As must we all, including the other claimants desiring to influence the Canyon’s future: advocates for the Canyon’s integrity urging full Wilderness status for the wild Canyon; exploiters who would have built dams and hydroelectric works; prospectors and miners; implementers of industrialized mass tourist facilities; the Hopi and Paiute people, though with no large Canyon land base, maintain intense interest in the Canyon’s management. And so forth; we will meet these and others as we review the Canyon’s political narratives and try to describe and understand what underlies the wide variety of futures offered for all or parts of the Grand Canyon.
For now, think again about the map, and the lands from the river north & west out onto the plateaus –the Kaibab, Kanab, Uinkarets, Shivwits-- that in their extent and geological variety raise the Canyon to its unique configuration. Almost all these lands, included within what is familiarly called the Arizona Strip (the Strip) are public lands, lands of the American people, administered by federal agencies such as NPS, the US Forest Service (USFS), and the Bureau of Land Management (BLM). Sad but true, the theory of a single owner is overridden by the facts of differing agency mandates and turf differences. Further, interested parties are as numerous and various and clamorous as on the south side, so the question of shaping the Canyon’s futures is as complicated here.
The Strip is characterized by important similarities. Much of it, hinterland to the Canyon’s north side, is genuinely wild and where not, back country of high quality. Most roads are unpaved, the spaces are vast, facilities are rare to non-existent. There is some private land, less than there used to be, and a few residents, temporary and otherwise. Tipping my hand, I see the Canyon’s North Side as a real, active site for the institutions of cooperation, involving all public and private agencies and claimants, to work. Not to result in just a single future, but a range of compatible futures organized and activated by the variety of players. But we shall see; sometimes people can talk the talk, while walking in different directions.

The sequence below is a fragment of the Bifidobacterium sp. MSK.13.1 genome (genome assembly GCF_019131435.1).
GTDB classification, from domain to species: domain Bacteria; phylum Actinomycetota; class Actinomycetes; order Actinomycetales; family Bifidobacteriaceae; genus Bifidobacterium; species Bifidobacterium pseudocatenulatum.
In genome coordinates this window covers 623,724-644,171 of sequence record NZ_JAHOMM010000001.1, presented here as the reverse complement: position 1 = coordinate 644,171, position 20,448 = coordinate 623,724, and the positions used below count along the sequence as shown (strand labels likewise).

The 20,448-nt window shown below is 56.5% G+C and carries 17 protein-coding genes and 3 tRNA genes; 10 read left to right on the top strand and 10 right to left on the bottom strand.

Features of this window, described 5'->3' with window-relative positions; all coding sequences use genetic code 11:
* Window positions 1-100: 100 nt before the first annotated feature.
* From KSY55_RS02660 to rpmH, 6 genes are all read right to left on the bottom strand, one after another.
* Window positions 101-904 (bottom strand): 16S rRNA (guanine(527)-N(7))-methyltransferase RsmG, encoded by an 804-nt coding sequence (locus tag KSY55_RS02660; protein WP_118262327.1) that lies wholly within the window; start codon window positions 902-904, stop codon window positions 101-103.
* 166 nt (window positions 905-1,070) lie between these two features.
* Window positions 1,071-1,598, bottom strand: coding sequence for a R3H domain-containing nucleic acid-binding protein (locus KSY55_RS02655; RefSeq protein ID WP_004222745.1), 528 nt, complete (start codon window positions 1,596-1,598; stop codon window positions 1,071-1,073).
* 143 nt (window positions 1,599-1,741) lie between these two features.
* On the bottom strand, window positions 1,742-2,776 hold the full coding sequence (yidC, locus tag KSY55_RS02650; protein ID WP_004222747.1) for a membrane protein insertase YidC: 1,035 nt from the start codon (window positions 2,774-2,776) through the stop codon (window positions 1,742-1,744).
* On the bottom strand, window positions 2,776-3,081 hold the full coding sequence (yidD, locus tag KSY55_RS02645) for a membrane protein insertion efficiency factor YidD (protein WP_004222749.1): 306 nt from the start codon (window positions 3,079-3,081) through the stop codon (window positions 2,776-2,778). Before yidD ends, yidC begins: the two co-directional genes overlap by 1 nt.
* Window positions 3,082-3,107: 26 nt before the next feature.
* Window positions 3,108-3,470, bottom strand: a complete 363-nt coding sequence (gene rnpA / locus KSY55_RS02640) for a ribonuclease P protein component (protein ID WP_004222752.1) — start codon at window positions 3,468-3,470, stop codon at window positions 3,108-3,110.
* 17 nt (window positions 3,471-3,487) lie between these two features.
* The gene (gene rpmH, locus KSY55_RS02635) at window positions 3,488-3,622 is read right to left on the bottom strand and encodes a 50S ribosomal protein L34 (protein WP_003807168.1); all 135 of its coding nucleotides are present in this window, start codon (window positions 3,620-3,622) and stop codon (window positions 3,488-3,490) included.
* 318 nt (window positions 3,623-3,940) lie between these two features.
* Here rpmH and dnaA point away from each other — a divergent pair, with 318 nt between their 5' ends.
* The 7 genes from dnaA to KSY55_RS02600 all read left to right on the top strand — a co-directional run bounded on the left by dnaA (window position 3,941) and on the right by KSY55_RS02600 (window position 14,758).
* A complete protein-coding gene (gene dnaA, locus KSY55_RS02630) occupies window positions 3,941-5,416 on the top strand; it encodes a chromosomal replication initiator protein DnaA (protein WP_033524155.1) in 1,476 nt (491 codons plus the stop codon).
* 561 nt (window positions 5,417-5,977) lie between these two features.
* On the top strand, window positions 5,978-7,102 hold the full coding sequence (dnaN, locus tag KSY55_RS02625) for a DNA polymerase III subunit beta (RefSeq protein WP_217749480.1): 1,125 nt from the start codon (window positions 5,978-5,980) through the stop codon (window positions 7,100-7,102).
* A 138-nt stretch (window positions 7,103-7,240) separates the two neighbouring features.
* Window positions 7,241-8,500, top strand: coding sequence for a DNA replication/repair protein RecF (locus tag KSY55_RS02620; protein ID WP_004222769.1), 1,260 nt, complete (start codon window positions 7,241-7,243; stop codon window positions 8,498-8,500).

Yet, tipping over some more, the hopes aroused by the idea of what good cooperation on the south side could mean for the Canyon’s futures make me, even as an old man, optimistic that with time a variety of futures, operating in beneficially interlocking ways, can be a goal sought by all Canyon landowners & interested people, a goal defined by seeking to enhance the Grand Canyon as an icon of humans enlarging hope for our own, our human, environment.
*Not “Grand Canyon” or “Grand Canyon of the Colorado” or any other variation; this place is properly and above all, “the Grand Canyon”, no need to emphasize “the”. I will often write “the Canyon”.
**it is characteristic of our western land history that it often seems to be what some call Anglos or Europeans or whites who manipulate this system only for their own purposes. My own bent is to, not entirely as a joke, see “us” as another tribe, the whitefolk -- late-comers and still coming: the intruders, the conquerors; immigrants & children of immigrants-- like all humans in the Americans. The American political/legal system was brought and insisted upon by whitefolk, even as it has been substantially changed by so many different actors. And if I suggest “we” are a tribe, it is one split into so many sub-tribes, many opponents of each other, that it is really only acceptance (and even that not always so) of the American system that provides common ground. And if the Hualapai, Havasupai, and Navajo can benefit under its umbrella after their travails, that should be a sign that anyone can.